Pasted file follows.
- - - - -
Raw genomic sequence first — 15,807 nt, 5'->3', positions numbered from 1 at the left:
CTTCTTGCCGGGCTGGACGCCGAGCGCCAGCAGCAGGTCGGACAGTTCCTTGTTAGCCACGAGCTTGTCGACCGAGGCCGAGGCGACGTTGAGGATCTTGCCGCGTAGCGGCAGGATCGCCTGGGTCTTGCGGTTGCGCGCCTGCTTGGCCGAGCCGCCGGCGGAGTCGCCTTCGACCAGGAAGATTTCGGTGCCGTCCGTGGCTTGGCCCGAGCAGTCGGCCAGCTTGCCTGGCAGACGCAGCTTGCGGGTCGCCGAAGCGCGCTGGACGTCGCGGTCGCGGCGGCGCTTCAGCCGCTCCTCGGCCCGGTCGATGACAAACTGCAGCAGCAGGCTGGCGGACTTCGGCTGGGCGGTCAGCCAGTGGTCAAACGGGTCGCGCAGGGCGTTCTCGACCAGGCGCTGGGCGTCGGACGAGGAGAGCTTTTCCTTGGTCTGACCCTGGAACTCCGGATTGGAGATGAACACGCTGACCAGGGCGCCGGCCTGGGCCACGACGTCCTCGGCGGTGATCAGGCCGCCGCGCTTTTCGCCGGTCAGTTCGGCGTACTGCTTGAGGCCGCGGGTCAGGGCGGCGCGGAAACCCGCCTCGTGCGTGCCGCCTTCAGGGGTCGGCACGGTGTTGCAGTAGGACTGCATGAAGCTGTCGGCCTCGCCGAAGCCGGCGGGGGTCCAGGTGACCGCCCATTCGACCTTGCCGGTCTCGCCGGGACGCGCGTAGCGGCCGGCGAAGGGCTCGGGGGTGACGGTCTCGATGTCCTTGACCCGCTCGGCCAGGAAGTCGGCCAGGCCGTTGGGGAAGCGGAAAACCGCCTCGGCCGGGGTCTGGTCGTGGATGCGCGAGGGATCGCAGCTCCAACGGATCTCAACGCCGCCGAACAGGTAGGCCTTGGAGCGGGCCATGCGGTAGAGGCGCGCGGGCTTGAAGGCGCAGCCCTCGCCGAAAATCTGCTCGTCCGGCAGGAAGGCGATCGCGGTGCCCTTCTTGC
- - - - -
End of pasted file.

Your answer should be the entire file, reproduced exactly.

Raw genomic sequence first — 15,807 nt, 5'->3', positions numbered from 1 at the left:
CTTCTTGCCGGGCTGGACGCCGAGCGCCAGCAGCAGGTCGGACAGTTCCTTGTTAGCCACGAGCTTGTCGACCGAGGCCGAGGCGACGTTGAGGATCTTGCCGCGTAGCGGCAGGATCGCCTGGGTCTTGCGGTTGCGCGCCTGCTTGGCCGAGCCGCCGGCGGAGTCGCCTTCGACCAGGAAGATTTCGGTGCCGTCCGTGGCTTGGCCCGAGCAGTCGGCCAGCTTGCCTGGCAGACGCAGCTTGCGGGTCGCCGAAGCGCGCTGGACGTCGCGGTCGCGGCGGCGCTTCAGCCGCTCCTCGGCCCGGTCGATGACAAACTGCAGCAGCAGGCTGGCGGACTTCGGCTGGGCGGTCAGCCAGTGGTCAAACGGGTCGCGCAGGGCGTTCTCGACCAGGCGCTGGGCGTCGGACGAGGAGAGCTTTTCCTTGGTCTGACCCTGGAACTCCGGATTGGAGATGAACACGCTGACCAGGGCGCCGGCCTGGGCCACGACGTCCTCGGCGGTGATCAGGCCGCCGCGCTTTTCGCCGGTCAGTTCGGCGTACTGCTTGAGGCCGCGGGTCAGGGCGGCGCGGAAACCCGCCTCGTGCGTGCCGCCTTCAGGGGTCGGCACGGTGTTGCAGTAGGACTGCATGAAGCTGTCGGCCTCGCCGAAGCCGGCGGGGGTCCAGGTGACCGCCCATTCGACCTTGCCGGTCTCGCCGGGACGCGCGTAGCGGCCGGCGAAGGGCTCGGGGGTGACGGTCTCGATGTCCTTGACCCGCTCGGCCAGGAAGTCGGCCAGGCCGTTGGGGAAGCGGAAAACCGCCTCGGCCGGGGTCTGGTCGTGGATGCGCGAGGGATCGCAGCTCCAACGGATCTCAACGCCGCCGAACAGGTAGGCCTTGGAGCGGGCCATGCGGTAGAGGCGCGCGGGCTTGAAGGCGCAGCCCTCGCCGAAAATCTGCTCGTCCGGCAGGAAGGCGATCGCGGTGCCCTTCTTGC